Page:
Once again, Zapata and his men defen­ded their people at great cost, and ral­lied around Venus­ti­ano Car­ranza‘s Plan de Guada­lupe (April, 1913) – which cre­ated the Con­sti­tu­tion­al­ist rebel­lion, designed to defeat Huerta and strip him of power. But Car­ranza, too, would prove to be a dis­ap­point­ment. After Huerta’s defeat, and Carranza’s seiz­ing of de facto power in Mex­ico (he would not offi­cially become pres­id­ent until 1917), a con­ven­tion was called among the vari­ous revolu­tion­ary fac­tions. They met in Octo­ber, 1914 in the town of Aguas Cali­entes, to determ­ine what could be done about Carranza’s lack of legit­im­acy. Although Zapata would not attend the meet­ing, he and Villa met that Decem­ber, in the vil­lage of Xochimilco. The two gen­er­als, much loved by the com­mon people, then rode with their troops into Mex­ico City, tak­ing con­trol over the cap­it­al and cap­tur­ing the ima­gin­a­tion of the masses. Unfor­tu­nately, unwill­ing to rule Mex­ico, they each soon returned home – Zapata south to Morelos and Villa north to Chi­hua­hua. Car­ranza retained power.

As pres­id­ent, Car­ranza decided he had to elim­in­ate Zapata as a threat. An intric­ate plot was devised by Carranza’s right-hand man, Pablo Gonza­lez, by which a fed­er­al gen­er­al named Guajardo would pre­tend to defect to the Zapatis­tas. He would work meth­od­ic­ally to prove him­self anxious to leave Carranza’s army and join Zapata. Guajardo staged a rout against oth­er fed­er­al troops, sac­ri­fi­cing scores of men for what was essen­tially a “per­form­ance” to gain cred­ib­il­ity with Zapata. Finally, a deal was sealed. Zapata and Guajardo were to meet to sign an agree­ment to join forces at the hacienda of Chi­n­ameca. In the early after­noon of April 10, 1919, Zapata rode into the hacienda with just a hand­ful of his men, indic­at­ing to the rest of them that they should wait some dis­tance away. A bugle soun­ded four times, and when Guajardo’s sol­diers were to deliv­er a mil­it­ary salute to Zapata, they instead poin­ted their rifles at him and his small con­tin­gent. The men wait­ing for him heard the two vol­leys, and saw his now-rider­less horse run toward them, covered in blood. They knew their lead­er had been slain.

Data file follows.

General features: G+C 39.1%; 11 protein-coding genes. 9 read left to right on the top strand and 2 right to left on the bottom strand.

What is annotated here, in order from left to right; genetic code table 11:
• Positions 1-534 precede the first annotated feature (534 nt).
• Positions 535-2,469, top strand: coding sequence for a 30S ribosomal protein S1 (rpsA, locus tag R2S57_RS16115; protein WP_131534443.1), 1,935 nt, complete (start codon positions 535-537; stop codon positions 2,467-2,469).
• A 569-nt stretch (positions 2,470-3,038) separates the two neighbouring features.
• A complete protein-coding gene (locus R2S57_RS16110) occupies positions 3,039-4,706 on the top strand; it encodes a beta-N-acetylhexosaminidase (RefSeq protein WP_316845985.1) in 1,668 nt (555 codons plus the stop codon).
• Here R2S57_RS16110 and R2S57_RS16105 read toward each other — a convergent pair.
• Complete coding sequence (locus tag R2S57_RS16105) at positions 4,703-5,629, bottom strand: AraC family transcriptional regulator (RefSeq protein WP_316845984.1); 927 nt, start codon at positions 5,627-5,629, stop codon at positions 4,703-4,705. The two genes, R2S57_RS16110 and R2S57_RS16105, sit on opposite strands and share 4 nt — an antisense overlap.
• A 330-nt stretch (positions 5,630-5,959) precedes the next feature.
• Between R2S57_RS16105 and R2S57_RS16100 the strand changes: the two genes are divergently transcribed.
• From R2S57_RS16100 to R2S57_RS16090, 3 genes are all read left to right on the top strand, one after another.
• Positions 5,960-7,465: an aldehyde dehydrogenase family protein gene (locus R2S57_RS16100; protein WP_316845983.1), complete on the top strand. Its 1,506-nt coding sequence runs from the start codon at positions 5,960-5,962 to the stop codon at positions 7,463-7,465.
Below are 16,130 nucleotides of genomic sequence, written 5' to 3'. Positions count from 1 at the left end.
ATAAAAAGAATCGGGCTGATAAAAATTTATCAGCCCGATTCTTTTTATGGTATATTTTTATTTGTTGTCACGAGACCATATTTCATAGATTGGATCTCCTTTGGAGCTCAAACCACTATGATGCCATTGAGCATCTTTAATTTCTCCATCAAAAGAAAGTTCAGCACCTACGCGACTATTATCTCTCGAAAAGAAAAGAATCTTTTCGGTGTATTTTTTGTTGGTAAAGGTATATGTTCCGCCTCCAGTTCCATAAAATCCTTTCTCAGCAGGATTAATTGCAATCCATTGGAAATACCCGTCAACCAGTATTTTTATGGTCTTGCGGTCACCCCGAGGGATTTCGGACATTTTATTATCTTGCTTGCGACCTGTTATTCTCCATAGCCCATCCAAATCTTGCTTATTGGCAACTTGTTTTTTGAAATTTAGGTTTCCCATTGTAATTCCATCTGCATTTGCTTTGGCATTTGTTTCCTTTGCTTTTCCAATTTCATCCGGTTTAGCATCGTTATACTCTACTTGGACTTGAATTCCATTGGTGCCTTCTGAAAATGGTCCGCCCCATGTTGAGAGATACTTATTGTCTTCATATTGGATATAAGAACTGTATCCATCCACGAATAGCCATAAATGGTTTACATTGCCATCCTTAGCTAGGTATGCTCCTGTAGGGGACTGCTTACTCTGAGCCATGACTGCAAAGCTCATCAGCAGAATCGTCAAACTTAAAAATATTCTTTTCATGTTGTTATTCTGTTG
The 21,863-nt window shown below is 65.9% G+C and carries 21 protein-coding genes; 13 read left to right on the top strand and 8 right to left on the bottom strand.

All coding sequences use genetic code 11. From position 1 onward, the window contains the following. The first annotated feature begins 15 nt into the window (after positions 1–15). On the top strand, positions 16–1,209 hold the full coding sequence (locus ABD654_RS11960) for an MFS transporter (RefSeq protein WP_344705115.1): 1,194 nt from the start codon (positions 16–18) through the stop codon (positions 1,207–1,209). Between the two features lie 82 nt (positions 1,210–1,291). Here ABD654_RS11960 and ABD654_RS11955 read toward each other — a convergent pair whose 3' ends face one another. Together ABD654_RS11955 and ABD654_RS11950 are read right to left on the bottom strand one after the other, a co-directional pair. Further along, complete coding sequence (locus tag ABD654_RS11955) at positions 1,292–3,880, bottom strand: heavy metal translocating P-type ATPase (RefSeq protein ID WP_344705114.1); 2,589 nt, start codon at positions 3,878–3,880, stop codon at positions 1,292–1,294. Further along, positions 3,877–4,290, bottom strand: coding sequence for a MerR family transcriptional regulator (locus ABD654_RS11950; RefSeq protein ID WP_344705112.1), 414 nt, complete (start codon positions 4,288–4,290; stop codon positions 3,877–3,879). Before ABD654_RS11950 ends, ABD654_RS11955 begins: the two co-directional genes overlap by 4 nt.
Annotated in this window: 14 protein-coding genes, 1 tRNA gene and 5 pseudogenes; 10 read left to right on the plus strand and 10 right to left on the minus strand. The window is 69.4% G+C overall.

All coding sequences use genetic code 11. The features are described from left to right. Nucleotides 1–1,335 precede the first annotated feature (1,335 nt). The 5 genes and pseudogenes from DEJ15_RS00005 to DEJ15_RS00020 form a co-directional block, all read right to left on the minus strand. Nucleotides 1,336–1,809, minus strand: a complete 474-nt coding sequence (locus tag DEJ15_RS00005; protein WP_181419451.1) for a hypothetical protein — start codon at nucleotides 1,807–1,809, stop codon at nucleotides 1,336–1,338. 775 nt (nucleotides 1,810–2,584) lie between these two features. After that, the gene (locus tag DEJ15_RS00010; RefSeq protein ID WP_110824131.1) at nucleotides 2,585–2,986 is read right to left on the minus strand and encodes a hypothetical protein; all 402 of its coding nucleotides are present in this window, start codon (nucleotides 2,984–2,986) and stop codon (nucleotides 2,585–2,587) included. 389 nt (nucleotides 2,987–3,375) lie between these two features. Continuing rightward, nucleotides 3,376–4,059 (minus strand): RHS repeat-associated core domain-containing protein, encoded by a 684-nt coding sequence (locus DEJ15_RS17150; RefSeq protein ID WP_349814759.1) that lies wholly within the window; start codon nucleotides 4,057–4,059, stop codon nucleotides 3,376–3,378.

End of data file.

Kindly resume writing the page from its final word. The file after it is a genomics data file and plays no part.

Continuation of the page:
Soon after, signs con­tain­ing one of Zapata’s mot­tos began appear­ing around Morelos, as both a memori­al and an inspir­a­tion for his men to con­tin­ue the fight: “It is bet­ter to die on your feet than to live on your knees.”

Read more about the Zapatis­tas

Read more about Mex­ico

Emili­ano Zapata’s Funer­al 


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Gata Malandra

Gata Malandra

Edit­or / Research­er at No Bounds
Gata is a music and arts lov­er, stud­ied anthro­po­logy, art man­age­ment and media pro­duc­tion ded­ic­at­ing most of her time to cre­at­ive pro­jects pro­duced by No Bounds.
Gata Malandra

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About Gata Malandra

Gata Malandra
Gata is a music and arts lover, studied anthropology, art management and media production dedicating most of her time to creative projects produced by No Bounds.